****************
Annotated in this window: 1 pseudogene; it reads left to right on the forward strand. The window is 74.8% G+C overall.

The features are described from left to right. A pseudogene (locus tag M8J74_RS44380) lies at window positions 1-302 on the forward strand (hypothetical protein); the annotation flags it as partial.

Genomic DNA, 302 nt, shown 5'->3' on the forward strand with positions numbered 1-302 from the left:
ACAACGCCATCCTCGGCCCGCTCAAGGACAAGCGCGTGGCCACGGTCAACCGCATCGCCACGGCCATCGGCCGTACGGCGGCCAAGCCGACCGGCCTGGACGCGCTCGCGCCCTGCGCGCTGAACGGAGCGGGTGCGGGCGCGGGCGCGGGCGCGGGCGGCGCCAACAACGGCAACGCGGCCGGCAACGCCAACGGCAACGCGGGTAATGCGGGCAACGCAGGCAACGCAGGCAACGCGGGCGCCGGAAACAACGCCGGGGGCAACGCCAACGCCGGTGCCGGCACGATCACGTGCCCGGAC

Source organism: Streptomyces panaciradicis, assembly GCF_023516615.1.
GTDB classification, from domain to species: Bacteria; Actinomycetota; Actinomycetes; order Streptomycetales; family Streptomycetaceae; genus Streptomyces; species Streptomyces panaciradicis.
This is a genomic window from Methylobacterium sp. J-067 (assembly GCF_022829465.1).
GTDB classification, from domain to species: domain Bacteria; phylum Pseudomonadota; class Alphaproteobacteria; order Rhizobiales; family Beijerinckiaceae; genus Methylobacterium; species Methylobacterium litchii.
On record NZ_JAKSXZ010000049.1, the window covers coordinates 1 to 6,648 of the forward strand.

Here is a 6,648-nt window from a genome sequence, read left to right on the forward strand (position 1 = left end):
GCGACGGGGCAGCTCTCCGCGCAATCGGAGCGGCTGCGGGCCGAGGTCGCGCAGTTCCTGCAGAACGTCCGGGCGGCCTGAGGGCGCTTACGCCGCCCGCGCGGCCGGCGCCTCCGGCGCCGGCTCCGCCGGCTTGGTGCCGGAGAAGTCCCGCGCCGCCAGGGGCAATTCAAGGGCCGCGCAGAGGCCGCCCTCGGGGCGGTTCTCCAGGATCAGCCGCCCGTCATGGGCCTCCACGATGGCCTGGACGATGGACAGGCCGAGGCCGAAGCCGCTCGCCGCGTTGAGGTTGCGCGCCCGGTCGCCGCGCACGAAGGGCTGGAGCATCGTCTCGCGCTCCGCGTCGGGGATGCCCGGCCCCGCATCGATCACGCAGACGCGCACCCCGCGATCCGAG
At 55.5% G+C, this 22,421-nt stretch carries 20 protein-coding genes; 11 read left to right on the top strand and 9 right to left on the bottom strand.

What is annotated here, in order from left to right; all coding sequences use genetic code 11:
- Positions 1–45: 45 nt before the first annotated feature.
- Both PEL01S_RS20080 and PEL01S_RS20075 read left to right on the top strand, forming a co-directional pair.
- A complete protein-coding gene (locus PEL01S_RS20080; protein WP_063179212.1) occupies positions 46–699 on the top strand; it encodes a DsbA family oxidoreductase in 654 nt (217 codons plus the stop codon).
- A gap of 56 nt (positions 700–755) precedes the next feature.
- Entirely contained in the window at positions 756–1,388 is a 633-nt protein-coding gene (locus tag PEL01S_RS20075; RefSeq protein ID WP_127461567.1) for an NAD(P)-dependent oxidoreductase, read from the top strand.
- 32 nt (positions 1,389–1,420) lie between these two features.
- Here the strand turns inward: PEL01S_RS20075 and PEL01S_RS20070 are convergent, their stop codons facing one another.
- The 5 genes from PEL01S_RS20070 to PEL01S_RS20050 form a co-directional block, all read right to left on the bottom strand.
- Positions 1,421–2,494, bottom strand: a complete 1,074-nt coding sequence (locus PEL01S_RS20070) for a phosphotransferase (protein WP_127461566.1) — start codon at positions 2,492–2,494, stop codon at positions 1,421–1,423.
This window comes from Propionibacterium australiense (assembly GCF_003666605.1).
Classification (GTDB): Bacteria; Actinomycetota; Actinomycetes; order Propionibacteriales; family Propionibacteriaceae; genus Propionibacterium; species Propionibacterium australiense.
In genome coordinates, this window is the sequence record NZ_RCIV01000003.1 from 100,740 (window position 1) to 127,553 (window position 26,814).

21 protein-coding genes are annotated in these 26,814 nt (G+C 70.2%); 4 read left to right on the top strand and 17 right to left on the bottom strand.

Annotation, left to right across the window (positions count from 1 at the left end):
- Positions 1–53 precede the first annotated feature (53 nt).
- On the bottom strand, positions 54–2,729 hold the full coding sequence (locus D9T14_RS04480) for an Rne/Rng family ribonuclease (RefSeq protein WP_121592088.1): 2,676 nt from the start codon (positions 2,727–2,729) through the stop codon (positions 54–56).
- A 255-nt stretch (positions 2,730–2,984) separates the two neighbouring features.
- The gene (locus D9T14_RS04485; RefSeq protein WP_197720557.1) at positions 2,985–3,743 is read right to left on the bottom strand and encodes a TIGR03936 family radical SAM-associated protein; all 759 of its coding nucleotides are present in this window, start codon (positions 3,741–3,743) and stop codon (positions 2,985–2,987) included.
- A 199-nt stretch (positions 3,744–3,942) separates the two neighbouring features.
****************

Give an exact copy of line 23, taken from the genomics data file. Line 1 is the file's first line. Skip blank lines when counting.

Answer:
This window comes from Propionibacterium australiense (assembly GCF_003666605.1).